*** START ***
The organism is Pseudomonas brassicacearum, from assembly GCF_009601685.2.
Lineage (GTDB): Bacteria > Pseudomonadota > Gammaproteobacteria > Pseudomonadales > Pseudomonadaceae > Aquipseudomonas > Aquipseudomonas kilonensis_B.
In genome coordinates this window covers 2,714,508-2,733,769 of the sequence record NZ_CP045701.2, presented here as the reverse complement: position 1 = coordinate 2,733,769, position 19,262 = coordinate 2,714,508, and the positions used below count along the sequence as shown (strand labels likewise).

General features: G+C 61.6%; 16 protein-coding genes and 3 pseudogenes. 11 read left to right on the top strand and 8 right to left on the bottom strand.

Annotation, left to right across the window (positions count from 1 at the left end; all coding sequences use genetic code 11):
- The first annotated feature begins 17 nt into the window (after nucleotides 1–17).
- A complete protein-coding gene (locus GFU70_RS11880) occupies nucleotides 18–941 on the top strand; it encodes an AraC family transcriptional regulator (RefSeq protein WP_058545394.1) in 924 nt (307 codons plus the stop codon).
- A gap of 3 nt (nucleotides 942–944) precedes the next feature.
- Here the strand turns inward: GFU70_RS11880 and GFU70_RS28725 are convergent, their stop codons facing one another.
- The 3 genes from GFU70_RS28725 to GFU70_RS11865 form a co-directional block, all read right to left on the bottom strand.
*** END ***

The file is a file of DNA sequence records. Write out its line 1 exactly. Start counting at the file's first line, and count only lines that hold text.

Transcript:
The organism is Pseudomonas brassicacearum, from assembly GCF_009601685.2.